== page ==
And besides, last I heard Taiwan had rejected such a scenario- proving that they, too, have more intelligence at their disposal than the American government.

Please accept my most humble apologies for my terrible Russian- I studied it many years ago and have almost completely forgotten it.

June 17, 2004 @ 1:57 am | Comment

Dammit, that joke should say v izvestii, not b izvestii. I can’t believe I’m still finding it more difficult to write Russian in Latin script than Cyrillic script.

June 17, 2004 @ 1:59 am | Comment

รŸ รฒรฅรกรฟ รจรงรขรจรญรฟรพ. (“I forgive you,” in case the character encoding futzed it up.)

Pravda has indeed become Russia’s newspaper of record for loony — usually anti-American — conspiracy theories. They never quite got over that whole 1991 thing.

June 17, 2004 @ 4:24 am | Comment

Wayne: I’m completely missing what you think is so stupid about this whole Pentagon/Three Gorges Damn story.

Yes, you are, but I probably didn’t make myself clear. Go back to my original post to see how this conversation got started and why it made the US look ridiculous. Forget about whether it’s a good idea or not. I’m sure it might have benefits under certain conditions. What was stupid was the fact that we allowed it to be perceived as an actual practical suggestion, a recommendation that Taiwan should consider. The Pentagon puts out reports like this on the Chinese military every year and there has never been controversy. This was written in such a way as to create headlines around the world that the US was suggesting an attack on the 3 Gorges Dam. This created tremendous ridicule and gave the Chinese tremendous grist for the anti-US propaganda mill, as this post indictaes. It brings to mind the other Pentagon report this year about global warming destroying the world within 20 years (or something like that). The way the report was prepared, the language it used, and carelessness in containing and clarifying it — all of these factors constitute stupidity and left the government vulnerable to intense ridicule, and caused a lot of damage by bolstering hysteria over global warming (justified or not).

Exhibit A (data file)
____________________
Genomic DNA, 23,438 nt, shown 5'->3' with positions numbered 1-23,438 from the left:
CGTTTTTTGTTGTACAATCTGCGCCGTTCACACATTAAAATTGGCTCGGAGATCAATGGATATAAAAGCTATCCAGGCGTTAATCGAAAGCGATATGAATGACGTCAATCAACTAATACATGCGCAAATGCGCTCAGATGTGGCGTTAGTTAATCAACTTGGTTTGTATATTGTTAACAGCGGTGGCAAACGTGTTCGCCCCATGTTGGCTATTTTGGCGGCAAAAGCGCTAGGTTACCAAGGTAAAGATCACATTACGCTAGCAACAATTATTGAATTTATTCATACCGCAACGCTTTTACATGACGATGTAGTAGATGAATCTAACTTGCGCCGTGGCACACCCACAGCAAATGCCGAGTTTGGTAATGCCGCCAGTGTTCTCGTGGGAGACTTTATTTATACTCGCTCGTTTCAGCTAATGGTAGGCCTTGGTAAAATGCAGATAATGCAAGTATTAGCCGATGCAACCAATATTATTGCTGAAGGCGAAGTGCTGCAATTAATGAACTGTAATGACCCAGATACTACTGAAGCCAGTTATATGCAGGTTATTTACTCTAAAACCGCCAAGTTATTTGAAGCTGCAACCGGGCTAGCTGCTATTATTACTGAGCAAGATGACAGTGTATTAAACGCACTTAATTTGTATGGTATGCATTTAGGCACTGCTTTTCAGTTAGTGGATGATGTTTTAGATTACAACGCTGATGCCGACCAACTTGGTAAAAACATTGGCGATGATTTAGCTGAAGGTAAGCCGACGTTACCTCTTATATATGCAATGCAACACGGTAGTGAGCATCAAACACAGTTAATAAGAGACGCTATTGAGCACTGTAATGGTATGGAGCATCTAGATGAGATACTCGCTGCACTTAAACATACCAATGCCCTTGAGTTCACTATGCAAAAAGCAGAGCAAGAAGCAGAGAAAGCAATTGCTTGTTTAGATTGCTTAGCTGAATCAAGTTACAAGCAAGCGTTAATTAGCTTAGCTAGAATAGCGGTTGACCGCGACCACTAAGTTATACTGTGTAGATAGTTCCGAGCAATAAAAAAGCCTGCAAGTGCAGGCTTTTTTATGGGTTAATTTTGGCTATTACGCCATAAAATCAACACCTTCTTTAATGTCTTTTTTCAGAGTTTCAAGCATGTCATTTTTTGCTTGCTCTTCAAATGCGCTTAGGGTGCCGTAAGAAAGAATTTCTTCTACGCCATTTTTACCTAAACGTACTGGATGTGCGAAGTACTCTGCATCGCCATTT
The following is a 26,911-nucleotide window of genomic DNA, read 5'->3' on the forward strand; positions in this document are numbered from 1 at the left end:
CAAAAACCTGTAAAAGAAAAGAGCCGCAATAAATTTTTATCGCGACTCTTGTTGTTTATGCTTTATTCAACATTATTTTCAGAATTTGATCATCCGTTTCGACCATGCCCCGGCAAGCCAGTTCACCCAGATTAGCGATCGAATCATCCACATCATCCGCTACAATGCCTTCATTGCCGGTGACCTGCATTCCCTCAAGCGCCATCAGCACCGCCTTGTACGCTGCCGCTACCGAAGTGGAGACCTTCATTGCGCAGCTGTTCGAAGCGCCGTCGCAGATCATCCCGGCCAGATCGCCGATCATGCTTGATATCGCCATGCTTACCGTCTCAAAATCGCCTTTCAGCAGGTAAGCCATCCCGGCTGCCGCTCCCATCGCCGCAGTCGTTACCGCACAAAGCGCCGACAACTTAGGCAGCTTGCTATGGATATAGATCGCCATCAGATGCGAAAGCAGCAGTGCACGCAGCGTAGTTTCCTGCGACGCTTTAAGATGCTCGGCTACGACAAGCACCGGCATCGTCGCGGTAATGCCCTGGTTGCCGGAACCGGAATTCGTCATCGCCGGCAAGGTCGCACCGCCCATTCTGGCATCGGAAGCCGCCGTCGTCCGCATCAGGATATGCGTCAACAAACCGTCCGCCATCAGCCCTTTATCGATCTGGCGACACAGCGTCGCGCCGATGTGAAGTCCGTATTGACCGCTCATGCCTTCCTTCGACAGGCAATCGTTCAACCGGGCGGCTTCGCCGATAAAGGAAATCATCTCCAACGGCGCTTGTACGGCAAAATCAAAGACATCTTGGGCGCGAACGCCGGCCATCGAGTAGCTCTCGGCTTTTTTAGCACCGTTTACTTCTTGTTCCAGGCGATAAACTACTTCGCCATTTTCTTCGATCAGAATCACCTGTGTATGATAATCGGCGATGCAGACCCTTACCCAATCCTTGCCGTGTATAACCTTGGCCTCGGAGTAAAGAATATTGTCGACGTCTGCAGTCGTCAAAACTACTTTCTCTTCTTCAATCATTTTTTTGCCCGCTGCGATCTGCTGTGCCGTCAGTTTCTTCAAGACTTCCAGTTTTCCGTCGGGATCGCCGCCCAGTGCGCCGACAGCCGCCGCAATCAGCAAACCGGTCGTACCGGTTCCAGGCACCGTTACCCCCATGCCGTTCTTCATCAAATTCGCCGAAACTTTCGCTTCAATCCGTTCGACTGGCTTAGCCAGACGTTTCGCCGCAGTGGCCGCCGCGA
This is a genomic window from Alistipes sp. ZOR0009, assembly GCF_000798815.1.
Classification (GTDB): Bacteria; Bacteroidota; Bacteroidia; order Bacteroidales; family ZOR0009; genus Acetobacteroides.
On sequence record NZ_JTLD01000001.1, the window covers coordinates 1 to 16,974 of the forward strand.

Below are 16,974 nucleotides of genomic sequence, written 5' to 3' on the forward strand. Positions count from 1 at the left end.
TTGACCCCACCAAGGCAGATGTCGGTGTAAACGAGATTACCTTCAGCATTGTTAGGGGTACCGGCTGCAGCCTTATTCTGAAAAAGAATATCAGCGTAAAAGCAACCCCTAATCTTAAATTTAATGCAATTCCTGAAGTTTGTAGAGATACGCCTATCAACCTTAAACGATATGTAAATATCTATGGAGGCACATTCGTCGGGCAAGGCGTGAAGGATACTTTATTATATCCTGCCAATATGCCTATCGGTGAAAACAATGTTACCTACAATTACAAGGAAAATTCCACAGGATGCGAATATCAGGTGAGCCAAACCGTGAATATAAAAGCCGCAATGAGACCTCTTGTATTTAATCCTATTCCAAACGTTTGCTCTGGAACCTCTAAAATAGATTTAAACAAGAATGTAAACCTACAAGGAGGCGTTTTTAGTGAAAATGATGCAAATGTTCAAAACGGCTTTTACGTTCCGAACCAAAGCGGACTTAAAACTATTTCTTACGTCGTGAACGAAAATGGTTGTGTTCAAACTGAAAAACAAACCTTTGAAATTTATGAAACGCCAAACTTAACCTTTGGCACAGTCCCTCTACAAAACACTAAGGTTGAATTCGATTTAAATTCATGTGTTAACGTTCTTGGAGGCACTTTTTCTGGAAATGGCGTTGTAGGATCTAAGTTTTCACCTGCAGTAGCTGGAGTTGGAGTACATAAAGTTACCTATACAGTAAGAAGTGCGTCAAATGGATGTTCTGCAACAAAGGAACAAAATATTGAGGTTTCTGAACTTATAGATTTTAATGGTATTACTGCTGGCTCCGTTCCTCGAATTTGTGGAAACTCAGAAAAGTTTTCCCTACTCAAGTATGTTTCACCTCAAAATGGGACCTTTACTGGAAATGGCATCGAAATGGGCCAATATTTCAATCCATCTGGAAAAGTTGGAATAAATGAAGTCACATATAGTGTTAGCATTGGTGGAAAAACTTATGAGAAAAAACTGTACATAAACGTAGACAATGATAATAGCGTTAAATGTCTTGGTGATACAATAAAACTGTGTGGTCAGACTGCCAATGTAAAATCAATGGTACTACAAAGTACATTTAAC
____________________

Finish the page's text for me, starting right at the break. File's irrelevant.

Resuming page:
June 17, 2004 @ 7:46 am | Comment

MAD kept implacable enemies apart since WWII until rapprochement occurred. Propagandizing the issue is either side’s right, if they feel it is useful. If your neighbor threatens to steal your cow, what is wrong with mentioning your big dog?

June 17, 2004 @ 1:14 pm | Comment

As I said, what the Chinese are doing with this is totalloy justified. We gave it to them on a plate.

June 17, 2004 @ 2:06 pm | Comment

Wayne and Conrad,

I am shocked by your comments. To show you how bad your comments are, let us visualize this:

Some people wrote an article suggesting to Iraqis that, if US did not withdraw its troops from their homeland, they can bomb NY downtown and kill thousands of civilians.

The key characteristic of terrorism in general and Bin Laden in specific, is that they target civilians to inflict massive damage. What is the difference between your proposal and Bin Laden?

Where is the diffference between civilized people and Bin Laden?

June 17, 2004 @ 4:28 pm | Comment

Steve, we are Americams — we can say and do as we please.

(Just kidding.)

June 17, 2004 @ 4:42 pm | Comment

Wow Steve, I don’t think I’ve seen anyone so completely miss the point. The differences between Taiwan and Bin Laden is simple and obvious. Taiwan is democratic and soverign. Bin Laden is a terrorist. Taiwan would be acting according to its inherent right of self defense in response to an attack by China. Bin Laden was the aggressor and launched attacks to terrorize and make a “statement”.

June 17, 2004 @ 9:47 pm | Comment

Having a democratically elected government does not give anyone a licence to kill untold numbers of civilians. Destroying the dam would kill thousands upon thousands of civilians, anybody with an ounce of common sense can see that, therefore destroying the dam is an attack targeted at civilians, therefore it would be a war crime.

June 18, 2004 @ 2:48 am | Comment

Conrad,

I think you are on a slippery to a bankrupt moral system. Please read this article in CSmonitor.

http://www.csmonitor.com/2002/0204/p07s02-wogi.htm

“”But let me say frankly that there is also a need for moral clarity. There can be no acceptance of those who would seek to justify the deliberate taking of innocent civilian life, regardless of cause or grievance. If there is one universal principle that all people can agree on, surely it is this.”

June 18, 2004 @ 4:03 am | Comment